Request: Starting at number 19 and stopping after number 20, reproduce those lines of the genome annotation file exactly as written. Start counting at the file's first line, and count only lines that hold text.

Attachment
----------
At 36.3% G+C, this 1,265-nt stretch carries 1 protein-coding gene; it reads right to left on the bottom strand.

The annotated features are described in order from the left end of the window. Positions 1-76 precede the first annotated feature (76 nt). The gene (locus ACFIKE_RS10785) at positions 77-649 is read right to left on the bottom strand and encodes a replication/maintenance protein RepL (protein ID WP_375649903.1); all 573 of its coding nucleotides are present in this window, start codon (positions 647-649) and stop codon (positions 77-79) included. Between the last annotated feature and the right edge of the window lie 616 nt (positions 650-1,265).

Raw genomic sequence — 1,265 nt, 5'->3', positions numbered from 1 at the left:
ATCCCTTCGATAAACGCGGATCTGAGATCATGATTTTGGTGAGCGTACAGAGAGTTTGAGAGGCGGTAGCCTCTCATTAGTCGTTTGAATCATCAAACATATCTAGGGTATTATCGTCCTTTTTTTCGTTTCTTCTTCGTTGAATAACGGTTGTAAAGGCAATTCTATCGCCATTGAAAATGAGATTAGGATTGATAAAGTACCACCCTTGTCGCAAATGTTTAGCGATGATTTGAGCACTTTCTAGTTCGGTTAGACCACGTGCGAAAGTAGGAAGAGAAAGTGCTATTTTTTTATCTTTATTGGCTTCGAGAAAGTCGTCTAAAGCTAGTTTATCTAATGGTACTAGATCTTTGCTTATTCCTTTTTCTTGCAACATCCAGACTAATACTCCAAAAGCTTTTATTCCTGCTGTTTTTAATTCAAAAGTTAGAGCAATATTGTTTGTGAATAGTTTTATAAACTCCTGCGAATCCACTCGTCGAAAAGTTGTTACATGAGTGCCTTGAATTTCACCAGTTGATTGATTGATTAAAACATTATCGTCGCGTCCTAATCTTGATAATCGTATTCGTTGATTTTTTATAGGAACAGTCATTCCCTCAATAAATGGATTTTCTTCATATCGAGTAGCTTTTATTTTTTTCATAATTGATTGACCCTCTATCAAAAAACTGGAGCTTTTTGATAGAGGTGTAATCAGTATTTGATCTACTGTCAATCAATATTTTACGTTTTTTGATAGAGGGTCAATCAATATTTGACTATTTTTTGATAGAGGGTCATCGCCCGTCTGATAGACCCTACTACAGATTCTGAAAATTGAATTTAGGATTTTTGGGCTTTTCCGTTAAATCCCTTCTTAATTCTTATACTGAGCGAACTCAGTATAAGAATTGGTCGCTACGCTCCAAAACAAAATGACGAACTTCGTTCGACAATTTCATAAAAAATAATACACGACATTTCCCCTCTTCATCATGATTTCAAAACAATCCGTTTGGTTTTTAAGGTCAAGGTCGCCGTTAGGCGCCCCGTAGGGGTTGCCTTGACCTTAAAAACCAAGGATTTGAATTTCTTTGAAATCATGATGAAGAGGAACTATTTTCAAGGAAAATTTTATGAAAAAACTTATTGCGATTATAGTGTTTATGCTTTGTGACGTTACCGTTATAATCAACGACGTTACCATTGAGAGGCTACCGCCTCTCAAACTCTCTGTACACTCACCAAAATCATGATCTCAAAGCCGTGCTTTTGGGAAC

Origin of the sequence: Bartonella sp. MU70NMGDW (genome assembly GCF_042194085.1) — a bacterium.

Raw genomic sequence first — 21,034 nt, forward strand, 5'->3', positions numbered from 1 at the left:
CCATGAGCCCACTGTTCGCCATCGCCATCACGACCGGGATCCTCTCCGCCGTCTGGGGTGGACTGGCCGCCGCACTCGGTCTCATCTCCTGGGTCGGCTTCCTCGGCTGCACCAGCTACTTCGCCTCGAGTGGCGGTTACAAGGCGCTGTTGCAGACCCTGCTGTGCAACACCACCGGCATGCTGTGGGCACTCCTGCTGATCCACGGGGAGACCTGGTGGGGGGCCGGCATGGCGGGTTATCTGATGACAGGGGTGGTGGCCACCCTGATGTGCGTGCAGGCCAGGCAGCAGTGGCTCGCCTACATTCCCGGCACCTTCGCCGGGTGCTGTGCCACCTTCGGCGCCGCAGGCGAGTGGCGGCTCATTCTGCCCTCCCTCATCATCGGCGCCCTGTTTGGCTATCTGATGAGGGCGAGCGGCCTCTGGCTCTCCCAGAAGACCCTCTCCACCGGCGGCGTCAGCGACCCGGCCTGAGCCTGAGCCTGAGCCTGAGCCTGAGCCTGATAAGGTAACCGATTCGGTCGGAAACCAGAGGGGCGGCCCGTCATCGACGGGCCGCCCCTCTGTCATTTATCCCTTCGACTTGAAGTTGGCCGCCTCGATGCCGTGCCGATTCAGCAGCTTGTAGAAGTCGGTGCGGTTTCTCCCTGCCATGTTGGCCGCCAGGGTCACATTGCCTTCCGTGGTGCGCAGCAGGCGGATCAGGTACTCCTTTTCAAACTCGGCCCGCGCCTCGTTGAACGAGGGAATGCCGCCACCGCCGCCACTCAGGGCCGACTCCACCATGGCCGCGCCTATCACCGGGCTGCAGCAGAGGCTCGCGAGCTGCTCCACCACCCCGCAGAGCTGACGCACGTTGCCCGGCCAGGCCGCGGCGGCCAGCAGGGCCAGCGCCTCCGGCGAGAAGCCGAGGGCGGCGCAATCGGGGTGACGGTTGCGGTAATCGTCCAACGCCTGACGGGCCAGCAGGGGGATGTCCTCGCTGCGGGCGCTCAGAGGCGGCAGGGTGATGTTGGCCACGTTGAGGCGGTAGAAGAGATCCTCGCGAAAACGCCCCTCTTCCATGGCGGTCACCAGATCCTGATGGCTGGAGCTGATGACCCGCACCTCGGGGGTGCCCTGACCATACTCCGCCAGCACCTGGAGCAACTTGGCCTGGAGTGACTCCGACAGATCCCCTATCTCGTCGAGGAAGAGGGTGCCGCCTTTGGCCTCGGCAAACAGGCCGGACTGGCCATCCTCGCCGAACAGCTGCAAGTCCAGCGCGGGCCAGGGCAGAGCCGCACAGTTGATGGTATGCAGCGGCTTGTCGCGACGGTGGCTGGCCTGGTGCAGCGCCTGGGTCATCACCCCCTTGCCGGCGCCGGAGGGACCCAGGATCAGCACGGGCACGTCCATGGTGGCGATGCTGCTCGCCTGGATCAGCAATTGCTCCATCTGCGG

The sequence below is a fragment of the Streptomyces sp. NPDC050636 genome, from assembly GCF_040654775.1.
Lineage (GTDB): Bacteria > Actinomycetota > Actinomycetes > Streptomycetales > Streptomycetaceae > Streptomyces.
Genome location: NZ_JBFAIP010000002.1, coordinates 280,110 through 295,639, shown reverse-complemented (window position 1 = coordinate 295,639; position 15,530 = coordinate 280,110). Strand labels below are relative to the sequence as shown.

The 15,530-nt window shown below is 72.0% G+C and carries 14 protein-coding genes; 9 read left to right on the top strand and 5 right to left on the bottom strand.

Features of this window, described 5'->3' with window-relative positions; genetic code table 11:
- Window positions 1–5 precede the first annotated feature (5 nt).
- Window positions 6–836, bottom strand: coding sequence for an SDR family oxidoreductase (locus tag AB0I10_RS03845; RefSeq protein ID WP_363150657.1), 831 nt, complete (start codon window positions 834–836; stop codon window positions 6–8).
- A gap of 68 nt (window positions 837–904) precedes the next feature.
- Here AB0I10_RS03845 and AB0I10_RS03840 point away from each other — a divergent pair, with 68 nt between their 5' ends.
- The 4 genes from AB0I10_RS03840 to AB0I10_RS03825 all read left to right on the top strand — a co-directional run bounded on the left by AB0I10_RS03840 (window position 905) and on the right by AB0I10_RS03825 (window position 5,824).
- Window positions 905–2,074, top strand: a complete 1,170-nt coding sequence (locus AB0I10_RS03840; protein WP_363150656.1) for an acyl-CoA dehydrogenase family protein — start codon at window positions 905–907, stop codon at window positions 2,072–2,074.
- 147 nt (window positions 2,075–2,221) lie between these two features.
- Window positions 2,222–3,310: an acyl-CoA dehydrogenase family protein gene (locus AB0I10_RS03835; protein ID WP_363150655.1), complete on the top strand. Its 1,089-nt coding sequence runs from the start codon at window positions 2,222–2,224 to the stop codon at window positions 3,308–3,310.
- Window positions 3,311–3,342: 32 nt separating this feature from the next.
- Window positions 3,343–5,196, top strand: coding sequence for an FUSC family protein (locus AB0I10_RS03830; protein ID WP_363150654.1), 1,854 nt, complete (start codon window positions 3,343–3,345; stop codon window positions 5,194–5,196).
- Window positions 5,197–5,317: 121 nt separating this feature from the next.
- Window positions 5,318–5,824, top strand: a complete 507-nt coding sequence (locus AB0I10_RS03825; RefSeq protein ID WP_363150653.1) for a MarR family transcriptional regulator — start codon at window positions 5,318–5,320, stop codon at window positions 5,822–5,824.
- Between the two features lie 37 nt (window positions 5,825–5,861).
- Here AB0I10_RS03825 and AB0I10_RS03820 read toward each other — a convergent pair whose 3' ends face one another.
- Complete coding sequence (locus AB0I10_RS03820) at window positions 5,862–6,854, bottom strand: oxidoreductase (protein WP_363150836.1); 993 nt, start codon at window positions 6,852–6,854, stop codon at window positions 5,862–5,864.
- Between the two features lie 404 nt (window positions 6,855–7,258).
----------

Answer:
- 147 nt (window positions 2,075–2,221) lie between these two features.
- Window positions 2,222–3,310: an acyl-CoA dehydrogenase family protein gene (locus AB0I10_RS03835; protein ID WP_363150655.1), complete on the top strand. Its 1,089-nt coding sequence runs from the start codon at window positions 2,222–2,224 to the stop codon at window positions 3,308–3,310.